Race and ethnicity
People of certain races and ethnicities have an increased risk of type 2 diabetes, although the reasoning for this increased risk is still not fully understood. Races and ethnicities with an increased risk include African American, Alaska Native, American Indian, Asian American, Hispanic/Latino, Native Hawaiian, and Pacific Islander (1).

Type 2 diabetes develops over many years, as the body struggles more and more to control the high level of glucose in the blood, combined with increasing insulin resistance as well as impaired pancreatic islet function with aging. The pancreatic islet cells are where insulin, the hormone that controls blood sugar, is produced. Therefore, increasing age is associated with an increased risk of type 2 diabetes, particularly after 45 years of age (9).

Polycystic ovary syndrome
Polycystic ovary syndrome (PCOS) is a common cause of female infertility. Affected women may have elevated androgen levels (hyperandrogenemia) and/or small cysts on one or both ovaries (polycystic ovaries) (10). Women with PCOS are often insulin resistant, meaning that their body is not effectively using insulin. This increases the risk of type 2 diabetes, with more than half of women with PCOS developing type 2 diabetes by 40 years of age (11). See our previous article here for more information about PCOS.

Depression is a risk factor for type 2 diabetes, with comparable importance to smoking and physical inactivity (12). Studies have also shown that more severe depression is associated with a higher risk of type 2 diabetes. In addition, type 2 diabetics have an increased risk of depression (13).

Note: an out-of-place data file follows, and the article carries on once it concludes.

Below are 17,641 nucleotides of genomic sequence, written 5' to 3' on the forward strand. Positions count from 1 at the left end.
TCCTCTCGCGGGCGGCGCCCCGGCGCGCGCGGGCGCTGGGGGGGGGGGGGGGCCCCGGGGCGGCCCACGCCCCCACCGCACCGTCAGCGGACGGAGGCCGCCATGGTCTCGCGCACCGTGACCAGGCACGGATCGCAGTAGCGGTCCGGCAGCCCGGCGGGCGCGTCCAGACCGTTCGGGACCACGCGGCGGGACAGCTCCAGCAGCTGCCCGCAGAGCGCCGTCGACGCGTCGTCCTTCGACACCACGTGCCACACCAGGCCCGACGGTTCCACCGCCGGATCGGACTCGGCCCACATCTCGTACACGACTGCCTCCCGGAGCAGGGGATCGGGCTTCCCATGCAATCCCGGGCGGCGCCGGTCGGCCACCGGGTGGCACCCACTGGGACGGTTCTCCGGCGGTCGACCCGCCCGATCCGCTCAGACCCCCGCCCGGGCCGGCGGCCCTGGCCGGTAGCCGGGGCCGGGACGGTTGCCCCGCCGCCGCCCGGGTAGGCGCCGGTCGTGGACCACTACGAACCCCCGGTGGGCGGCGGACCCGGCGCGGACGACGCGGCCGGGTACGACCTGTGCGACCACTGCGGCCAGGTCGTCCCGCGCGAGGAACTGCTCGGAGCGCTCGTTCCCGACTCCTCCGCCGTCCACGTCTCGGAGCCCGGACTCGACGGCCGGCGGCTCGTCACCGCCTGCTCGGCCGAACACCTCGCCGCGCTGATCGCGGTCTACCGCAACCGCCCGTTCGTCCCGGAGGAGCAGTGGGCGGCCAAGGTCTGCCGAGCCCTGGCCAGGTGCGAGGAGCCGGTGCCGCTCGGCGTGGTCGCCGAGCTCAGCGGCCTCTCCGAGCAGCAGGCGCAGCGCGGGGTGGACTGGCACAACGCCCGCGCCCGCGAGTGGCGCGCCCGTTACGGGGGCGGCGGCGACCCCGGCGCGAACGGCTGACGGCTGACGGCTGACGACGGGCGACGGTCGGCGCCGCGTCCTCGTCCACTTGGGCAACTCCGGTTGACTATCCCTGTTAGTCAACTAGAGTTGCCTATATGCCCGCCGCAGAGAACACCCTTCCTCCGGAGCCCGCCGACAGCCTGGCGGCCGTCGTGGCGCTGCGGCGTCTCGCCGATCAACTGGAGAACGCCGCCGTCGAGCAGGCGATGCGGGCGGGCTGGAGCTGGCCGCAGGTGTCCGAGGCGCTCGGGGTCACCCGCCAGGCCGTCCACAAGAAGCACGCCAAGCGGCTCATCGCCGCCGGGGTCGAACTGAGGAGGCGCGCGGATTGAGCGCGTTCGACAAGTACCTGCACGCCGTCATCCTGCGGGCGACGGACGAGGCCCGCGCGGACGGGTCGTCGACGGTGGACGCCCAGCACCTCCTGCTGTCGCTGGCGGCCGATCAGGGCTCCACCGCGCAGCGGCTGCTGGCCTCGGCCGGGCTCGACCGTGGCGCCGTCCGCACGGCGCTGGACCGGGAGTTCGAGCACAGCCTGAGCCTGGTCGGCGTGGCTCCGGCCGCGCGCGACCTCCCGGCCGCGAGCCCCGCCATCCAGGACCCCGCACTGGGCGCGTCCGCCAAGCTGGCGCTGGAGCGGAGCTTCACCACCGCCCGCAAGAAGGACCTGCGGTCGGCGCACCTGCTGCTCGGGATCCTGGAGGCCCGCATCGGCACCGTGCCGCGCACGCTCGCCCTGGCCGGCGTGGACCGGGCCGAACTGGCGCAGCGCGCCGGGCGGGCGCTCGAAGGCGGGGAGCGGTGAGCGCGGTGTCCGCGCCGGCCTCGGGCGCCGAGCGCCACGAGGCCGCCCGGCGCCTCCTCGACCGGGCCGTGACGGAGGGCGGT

Areas of darkened skin
Areas of darkened skin, known as acanthosis nigricans, are a strong predictor for future diabetes. This is because excess insulin stimulates normal skin cells to reproduce at a rapid rate and these new skin cells contain more melanin so appear darker than the surrounding skin (14).

How is type 2 diabetes diagnosed?
Type 2 diabetes is diagnosed by measuring blood sugar (glucose) levels. The most effective method for this is with an HbA1c test, which is available here. HbA1c is glycated hemoglobin. It forms when hemoglobin within red blood cells joins with glucose. HbA1c levels reflect the average blood glucose level during the preceding 2-3 months. This differs from a blood glucose test, which measures the concentration of glucose at only the point at which the blood sample was collected.

  • Healthy HbA1c levels are less than 5.7%
  • 5.7% – 6.4% indicates prediabetes (increased risk of developing diabetes)
  • >6.5% supports a diabetes diagnosis

How can type 2 diabetes be prevented and treated?
Simple, proven lifestyle changes can help prevent or delay the onset of type 2 diabetes. These include losing excess body weight, eating healthier (especially reducing sugar and carbohydrate intake), and getting regular physical exercise. There are also different medication options available to help lower blood sugar levels. Read our previous article here for more tips to lower your blood sugar.